This topic is an example of gene-environment interactions in which the environment is either “advantageous” or “adverse,” and genes (within each individual cell), especially those controlling cell cycle, respond to these environmental signals by speeding up, or slowing down the cell cycle (i.e. cell division). Within any species, from an evolutionary perspective, individuals that give rise to the highest number of descendants or offspring are (generally) considered to be “the fittest.” However, proliferation rates among various cell types and organs/tissues are often highly variable — even in a genetically identical population under optimal growth conditions.
This heterogeneity can be seen by the presence of a small population of slow-cycling cells observed in bacteria, yeast, and even human cells. In single-celled organisms (e.g. bacteria and yeast), this heterogeneity in proliferation rate has been proposed to serve as a “bet-hedging” mechanism, in which the slow-cycling subpopulation “stands by, ready” to tolerate harsh conditions — thereby giving rise to increased fitness in a changing environment. The long-term benefit allows this heterogeneity itself to be selected as a conserved trait.
Slow-cycling cells have been implicated in resistance to antibiotics, antifungals, and chemotherapeutic drug treatment regimens, yet the origin of this slow-cycling state remains poorly understood. Authors [see attached article] isolated a naturally slow-cycling subpopulation of human cells; they found that the slow-cycling state is induced by activation of stress-response genes. Moreover, authors showed that the ability to enter this slow-cycling state protects cells from further stress — which parallels the cell’s capacity to be resistant to drugs (i.e. the adverse environmental signal).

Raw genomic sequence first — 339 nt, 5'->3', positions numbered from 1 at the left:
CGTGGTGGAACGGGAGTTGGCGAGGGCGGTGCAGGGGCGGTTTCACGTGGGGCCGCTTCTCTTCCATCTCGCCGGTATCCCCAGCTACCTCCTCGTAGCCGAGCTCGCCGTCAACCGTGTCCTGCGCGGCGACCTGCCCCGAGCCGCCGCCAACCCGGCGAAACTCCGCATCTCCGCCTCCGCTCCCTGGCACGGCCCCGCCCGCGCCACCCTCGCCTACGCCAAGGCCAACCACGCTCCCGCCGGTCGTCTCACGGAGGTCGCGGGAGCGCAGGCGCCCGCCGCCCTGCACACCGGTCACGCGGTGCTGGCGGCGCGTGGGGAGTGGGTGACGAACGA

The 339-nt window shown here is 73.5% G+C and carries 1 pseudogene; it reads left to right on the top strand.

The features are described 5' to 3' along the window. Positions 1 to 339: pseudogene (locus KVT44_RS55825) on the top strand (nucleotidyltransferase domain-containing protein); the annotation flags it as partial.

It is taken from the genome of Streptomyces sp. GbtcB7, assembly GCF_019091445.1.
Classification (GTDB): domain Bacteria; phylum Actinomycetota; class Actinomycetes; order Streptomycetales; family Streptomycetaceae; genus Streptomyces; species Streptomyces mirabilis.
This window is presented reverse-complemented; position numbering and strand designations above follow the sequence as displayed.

Slow-cycling cells pass through a non-cycling period marked by low CDK2 (cyclin-dependent kinase-2) activity and high p21 (cyclin-dependent kinase inhibitor-1A) levels. Authors carried out RNA-sequencing analysis to delineate the transcriptome underlying the slow-cycling state. They discovered that cellular stress responses —the TP53 (p53; tumor protein-p53) transcriptional response, and the integrated stress response (ISR) — are the most prominent causes of spontaneous entry into the slow-cycling state. Lastly, authors showed that the cell’s ability to enter the slow-cycling state enhances its survival under stressful conditions (i.e. the slow-cycling state is ‘hardwired’ to stress responses, in order to promote cellular survival when unpredictable environments come about, e.g. sudden exposure to antibiotic or chemotherapy). Authors therefore propose that the existence of the slow-cycling state promotes long-term survival of populations that occasionally experience stressful, yet less-than-fatal environments. 😊
PLoS Biol Mar 2o19; 17: e3000178